Cerebral thromboembolism among young women and men in Denmark 1977-1982.
In the period 1977-1982, the Danish National Patient Register recorded 1000 cases of cerebral thromboembolic attacks among women 15-44 years of age, and 971 cases among men of the same age. Cerebral infarction accounted for 70% of cases and transient ischemic attacks (TIA) for the remaining 30%. By analysing this material we found an average age-adjusted incidence rate of cerebral thromboembolism of 14.4/100.000 among men and 15.5/100.000 among women. The incidence rates rose rapidly with increasing age. Women aged 15-34 had significantly higher incidence rates of brain infarction and TIA compared to those of men of the same age. This was reversed in the age group 35-44. The magnitude of the ratio between the female and the male mean incidence rates by increasing age corresponded exactly to the age distribution of the use of oral contraceptives in Denmark. The relative risk for developing cerebral thromboembolism among users of oral contraceptives was estimated to be 3.2-6.5. The mortality in male patients with brain infarction was 3.3% and in females 1.7%. The mean duration of stay in hospital was 8.8 days for TIA and about 26 days for cerebral infarction. Sixteen percent of men and 13.6% of women had hypertension during their stay.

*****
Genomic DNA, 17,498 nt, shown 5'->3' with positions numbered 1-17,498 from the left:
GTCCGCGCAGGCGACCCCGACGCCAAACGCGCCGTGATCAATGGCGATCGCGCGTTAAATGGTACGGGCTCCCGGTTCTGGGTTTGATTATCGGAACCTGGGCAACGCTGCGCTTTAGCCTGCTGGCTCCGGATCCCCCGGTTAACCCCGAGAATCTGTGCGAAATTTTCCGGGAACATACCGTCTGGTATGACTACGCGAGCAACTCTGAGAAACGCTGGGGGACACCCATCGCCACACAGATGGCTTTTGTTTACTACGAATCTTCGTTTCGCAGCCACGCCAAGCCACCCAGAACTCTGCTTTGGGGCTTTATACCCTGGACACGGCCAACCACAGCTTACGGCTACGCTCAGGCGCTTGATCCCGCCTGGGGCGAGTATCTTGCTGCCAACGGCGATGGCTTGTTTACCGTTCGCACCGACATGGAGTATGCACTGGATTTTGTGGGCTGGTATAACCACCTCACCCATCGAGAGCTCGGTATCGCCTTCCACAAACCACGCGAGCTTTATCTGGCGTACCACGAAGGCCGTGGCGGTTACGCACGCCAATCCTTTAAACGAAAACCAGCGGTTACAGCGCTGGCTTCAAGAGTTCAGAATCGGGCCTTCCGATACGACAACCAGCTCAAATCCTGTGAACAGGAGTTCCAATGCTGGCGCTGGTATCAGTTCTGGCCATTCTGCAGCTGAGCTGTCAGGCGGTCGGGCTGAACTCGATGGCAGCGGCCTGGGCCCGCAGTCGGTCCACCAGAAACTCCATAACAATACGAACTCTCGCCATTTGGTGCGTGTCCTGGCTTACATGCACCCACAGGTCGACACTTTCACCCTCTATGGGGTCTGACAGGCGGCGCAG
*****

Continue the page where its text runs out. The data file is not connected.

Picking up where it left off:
- Copyright © 1986 by American Heart Association